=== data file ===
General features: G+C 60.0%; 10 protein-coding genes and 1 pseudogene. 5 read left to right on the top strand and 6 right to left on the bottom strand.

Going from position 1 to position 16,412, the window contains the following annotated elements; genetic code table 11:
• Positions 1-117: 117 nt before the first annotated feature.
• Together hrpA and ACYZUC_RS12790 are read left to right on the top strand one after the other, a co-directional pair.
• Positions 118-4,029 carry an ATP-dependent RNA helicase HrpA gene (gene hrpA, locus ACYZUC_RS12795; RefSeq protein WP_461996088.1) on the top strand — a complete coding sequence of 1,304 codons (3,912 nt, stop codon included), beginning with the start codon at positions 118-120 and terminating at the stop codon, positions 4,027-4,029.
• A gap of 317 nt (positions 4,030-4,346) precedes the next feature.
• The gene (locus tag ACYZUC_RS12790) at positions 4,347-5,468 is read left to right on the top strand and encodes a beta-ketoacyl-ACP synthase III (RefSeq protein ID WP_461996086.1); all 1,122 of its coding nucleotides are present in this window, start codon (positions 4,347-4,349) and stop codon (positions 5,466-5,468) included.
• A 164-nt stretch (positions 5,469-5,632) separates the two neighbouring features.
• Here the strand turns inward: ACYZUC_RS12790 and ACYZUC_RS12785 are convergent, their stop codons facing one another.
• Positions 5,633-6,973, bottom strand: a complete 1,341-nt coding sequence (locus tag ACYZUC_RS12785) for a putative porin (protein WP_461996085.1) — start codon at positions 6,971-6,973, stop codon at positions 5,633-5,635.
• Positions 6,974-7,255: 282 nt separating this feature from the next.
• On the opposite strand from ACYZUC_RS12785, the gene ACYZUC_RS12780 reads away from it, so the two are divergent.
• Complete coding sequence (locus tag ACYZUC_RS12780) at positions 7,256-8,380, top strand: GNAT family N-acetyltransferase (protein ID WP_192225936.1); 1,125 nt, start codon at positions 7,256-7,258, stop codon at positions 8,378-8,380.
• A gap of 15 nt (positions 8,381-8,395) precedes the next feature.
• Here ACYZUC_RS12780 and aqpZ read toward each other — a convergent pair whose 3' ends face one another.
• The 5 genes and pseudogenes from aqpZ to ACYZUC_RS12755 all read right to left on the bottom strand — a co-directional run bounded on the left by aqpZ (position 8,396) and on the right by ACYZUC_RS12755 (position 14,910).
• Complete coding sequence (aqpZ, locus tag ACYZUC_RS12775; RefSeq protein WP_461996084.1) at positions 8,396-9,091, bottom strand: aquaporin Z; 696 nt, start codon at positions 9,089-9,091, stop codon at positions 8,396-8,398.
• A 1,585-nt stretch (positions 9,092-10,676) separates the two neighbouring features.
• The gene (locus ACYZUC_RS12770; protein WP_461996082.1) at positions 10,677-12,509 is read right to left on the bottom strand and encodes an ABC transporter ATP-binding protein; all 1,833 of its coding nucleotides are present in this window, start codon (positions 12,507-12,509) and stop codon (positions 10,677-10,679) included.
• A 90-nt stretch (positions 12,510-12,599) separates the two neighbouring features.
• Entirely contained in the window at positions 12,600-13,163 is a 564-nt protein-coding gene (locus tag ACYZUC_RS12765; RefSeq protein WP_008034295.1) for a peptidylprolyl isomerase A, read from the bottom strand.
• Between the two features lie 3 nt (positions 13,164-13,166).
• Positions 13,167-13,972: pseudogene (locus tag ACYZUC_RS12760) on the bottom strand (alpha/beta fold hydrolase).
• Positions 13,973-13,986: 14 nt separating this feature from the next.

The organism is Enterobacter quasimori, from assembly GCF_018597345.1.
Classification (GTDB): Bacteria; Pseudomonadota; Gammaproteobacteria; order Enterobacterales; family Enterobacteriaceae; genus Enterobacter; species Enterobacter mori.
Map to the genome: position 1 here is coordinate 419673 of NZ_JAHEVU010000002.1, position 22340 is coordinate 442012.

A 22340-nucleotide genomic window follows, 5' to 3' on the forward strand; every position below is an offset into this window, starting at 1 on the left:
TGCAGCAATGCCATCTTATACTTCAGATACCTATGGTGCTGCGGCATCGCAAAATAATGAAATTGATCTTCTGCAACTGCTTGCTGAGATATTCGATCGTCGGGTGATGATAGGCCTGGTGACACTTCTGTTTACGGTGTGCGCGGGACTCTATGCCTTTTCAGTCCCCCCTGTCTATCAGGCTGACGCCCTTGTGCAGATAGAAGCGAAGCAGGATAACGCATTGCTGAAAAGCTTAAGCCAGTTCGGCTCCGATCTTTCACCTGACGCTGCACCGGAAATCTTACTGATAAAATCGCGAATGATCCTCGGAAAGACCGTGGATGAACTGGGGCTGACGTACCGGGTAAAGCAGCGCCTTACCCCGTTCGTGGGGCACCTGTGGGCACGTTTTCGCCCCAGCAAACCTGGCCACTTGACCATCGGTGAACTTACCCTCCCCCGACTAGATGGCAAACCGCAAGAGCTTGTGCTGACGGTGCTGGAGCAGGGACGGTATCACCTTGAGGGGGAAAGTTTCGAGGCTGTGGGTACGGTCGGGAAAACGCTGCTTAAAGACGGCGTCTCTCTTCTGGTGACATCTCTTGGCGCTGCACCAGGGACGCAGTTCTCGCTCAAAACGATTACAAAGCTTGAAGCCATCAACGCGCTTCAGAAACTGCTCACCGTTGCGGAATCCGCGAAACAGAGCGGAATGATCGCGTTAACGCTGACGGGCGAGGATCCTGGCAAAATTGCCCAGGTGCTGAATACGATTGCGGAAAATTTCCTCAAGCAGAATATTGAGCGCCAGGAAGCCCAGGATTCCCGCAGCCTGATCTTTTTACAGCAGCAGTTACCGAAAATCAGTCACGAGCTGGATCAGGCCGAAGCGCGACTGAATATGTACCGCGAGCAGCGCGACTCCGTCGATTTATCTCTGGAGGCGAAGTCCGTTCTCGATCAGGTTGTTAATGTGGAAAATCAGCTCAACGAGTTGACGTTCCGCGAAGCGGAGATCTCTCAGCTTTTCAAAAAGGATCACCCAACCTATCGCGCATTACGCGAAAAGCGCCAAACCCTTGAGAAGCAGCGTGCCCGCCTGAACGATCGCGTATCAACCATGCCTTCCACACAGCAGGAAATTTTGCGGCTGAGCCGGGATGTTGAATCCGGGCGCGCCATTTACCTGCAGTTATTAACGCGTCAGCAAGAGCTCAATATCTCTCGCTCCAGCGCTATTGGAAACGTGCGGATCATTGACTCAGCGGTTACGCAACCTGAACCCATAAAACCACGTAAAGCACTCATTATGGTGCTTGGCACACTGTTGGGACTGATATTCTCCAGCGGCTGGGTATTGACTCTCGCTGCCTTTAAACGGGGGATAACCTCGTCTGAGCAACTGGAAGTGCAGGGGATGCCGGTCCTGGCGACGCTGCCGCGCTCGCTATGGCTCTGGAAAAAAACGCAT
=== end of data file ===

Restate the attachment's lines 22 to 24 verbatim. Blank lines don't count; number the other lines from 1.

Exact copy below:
• Between the two features lie 3 nt (positions 13,164-13,166).
• Positions 13,167-13,972: pseudogene (locus tag ACYZUC_RS12760) on the bottom strand (alpha/beta fold hydrolase).
• Positions 13,973-13,986: 14 nt separating this feature from the next.